mph=[distance traveled (ft) X 3,600] ÷ [5,280 X time to cover distance (sec)]
Here’s a practical example that works through the entire process with the variables presented in a stepbystep fashion.
Example: A boat is operated over a 100foot test strip. The time required to complete the test run is measured in seconds by a wristwatch. The run is made in opposite directions and the times are 55 seconds and 53 seconds. What is the boat’s actual travel speed in feet per minute (fpm)? In miles per hour (mph)?
Solution:
mph = [distance traveled (ft) X 3,600] ÷ [5,280 X time to cover distance (sec)]
fpm = 100 ft ÷ (54 sec ÷ 60 sec/min)=111.11 fpm
mph = (100 ft X 3,600) ÷ (5,280 X 54 sec)=1.26 mph
The swath width of the boom may be determined by the following relationship:
swath width = number of nozzles X nozzle spacing (ft)
Example: What is the swath width of a boom equipped with 8 nozzles spaced 18 inches apart?
Solution: swath width = 8 nozzles X (18 in ÷ 12 in per ft) = 12 ft
Note: Double the effective swath width if making surface applications to open water or using drop hoses for subsurface applications. It can be assumed that the herbicide will diffuse between the actual treated swaths. If that’s the case in this example, the effective swath width would be 24 ft.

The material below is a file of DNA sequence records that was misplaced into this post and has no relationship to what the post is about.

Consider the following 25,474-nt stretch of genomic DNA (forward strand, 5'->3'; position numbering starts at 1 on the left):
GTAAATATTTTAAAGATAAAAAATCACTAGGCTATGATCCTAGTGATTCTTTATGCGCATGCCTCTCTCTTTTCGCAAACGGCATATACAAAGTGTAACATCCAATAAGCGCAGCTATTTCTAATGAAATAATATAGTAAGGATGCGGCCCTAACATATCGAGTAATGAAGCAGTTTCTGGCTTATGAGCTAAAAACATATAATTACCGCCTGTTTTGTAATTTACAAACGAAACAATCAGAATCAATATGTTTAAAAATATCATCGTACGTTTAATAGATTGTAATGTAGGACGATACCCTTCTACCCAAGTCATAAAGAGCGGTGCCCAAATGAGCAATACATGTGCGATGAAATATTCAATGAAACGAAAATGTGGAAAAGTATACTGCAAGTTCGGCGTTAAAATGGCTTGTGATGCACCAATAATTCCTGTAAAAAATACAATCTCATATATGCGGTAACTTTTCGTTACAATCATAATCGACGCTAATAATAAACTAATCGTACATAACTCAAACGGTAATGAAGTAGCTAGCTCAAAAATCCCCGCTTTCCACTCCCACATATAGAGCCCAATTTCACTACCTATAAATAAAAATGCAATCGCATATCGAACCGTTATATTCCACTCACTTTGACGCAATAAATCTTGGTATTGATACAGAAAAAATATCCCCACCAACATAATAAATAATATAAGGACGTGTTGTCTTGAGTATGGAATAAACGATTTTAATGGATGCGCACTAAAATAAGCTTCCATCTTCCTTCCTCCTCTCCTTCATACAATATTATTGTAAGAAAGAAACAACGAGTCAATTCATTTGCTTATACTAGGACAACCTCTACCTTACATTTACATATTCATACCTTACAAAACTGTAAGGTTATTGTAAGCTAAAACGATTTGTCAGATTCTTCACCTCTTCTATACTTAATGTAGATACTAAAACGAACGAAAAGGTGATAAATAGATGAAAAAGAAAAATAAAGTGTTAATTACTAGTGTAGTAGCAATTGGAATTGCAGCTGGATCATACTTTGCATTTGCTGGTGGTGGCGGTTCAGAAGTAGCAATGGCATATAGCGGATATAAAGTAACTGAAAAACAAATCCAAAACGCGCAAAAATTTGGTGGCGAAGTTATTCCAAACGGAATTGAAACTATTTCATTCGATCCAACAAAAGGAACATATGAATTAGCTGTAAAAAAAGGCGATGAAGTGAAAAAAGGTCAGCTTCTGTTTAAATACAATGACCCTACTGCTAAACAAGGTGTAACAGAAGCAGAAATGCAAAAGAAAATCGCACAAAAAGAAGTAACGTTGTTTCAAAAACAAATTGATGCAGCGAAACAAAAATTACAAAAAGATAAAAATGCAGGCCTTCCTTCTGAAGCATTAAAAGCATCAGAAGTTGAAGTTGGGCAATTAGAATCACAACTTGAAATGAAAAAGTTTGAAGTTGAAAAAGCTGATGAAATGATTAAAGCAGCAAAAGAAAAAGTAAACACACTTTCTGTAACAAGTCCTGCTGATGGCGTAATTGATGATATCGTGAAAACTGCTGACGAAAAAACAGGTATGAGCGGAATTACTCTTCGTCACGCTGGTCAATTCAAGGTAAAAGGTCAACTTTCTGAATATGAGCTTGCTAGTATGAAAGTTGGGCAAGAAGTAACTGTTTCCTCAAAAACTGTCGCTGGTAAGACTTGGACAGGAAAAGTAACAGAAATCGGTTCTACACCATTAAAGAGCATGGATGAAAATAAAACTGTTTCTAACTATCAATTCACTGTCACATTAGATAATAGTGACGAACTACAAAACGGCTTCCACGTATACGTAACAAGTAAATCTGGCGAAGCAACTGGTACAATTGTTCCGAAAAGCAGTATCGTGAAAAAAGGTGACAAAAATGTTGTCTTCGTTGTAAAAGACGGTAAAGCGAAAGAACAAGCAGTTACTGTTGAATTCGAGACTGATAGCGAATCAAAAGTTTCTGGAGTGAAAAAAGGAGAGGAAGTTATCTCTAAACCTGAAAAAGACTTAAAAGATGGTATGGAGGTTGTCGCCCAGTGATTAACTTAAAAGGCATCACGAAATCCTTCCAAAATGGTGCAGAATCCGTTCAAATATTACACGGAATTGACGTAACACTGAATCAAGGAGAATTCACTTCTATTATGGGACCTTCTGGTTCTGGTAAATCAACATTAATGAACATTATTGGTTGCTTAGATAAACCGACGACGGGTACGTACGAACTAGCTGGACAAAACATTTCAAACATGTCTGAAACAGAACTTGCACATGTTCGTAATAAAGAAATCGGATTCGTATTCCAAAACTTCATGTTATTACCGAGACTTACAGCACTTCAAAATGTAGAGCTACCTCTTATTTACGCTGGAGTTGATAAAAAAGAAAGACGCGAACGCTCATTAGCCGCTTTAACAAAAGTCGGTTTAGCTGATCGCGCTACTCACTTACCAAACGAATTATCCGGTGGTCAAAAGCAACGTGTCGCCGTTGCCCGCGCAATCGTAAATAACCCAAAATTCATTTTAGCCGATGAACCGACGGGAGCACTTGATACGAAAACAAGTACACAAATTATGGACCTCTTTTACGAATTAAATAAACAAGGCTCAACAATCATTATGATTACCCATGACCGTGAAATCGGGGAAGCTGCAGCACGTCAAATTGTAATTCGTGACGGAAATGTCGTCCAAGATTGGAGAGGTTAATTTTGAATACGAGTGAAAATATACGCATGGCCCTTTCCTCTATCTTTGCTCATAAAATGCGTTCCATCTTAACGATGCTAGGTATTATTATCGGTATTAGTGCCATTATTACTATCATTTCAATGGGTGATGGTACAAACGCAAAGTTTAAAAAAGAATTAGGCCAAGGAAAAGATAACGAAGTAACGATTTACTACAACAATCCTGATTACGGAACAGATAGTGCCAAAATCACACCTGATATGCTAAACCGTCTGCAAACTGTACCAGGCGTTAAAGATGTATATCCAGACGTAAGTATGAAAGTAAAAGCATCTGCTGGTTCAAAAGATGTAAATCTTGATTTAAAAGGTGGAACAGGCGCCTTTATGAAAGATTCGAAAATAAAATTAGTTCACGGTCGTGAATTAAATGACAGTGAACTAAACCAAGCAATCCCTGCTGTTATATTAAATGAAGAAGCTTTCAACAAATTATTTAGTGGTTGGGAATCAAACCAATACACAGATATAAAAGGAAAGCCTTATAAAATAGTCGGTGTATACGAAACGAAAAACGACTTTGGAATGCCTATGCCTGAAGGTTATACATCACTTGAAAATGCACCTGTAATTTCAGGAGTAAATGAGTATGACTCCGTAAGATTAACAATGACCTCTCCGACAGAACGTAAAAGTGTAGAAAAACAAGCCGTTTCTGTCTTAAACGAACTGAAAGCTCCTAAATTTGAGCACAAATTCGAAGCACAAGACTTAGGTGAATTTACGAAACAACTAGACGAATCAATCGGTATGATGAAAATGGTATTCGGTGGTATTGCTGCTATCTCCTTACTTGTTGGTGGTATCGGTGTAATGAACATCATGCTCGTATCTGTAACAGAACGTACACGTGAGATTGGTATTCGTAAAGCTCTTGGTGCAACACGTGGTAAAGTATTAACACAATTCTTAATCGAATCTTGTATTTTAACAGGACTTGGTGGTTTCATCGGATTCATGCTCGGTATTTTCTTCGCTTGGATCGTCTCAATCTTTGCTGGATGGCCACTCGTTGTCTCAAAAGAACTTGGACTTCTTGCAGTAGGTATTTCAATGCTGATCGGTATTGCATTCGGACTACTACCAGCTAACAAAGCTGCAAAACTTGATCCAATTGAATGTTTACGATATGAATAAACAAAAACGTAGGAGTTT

To calculate the acres per minute treated by the application, use the following relationship:
apm = [swath width (ft) X speed (fpm)] ÷ 43,560 ft^{2} per acre
Example: How many acres per minute is the sprayer treating if the swath width is 12 feet and it is traveling at a rate of 111.11 fpm?
Solution: apm = (12 ft X 111.11 fpm) ÷ 43,560 ft^{2 }= 0.03 apm
After the nozzles are fitted to the sprayer, it is important to check for uniform output (Figure 4) regardless of the nozzle type selected or the sprayer type used. Any nozzle that varies by ±10% from the average output should be cleaned or replaced. The same principle applies when using drop hoses for subsurface applications (Figure 5).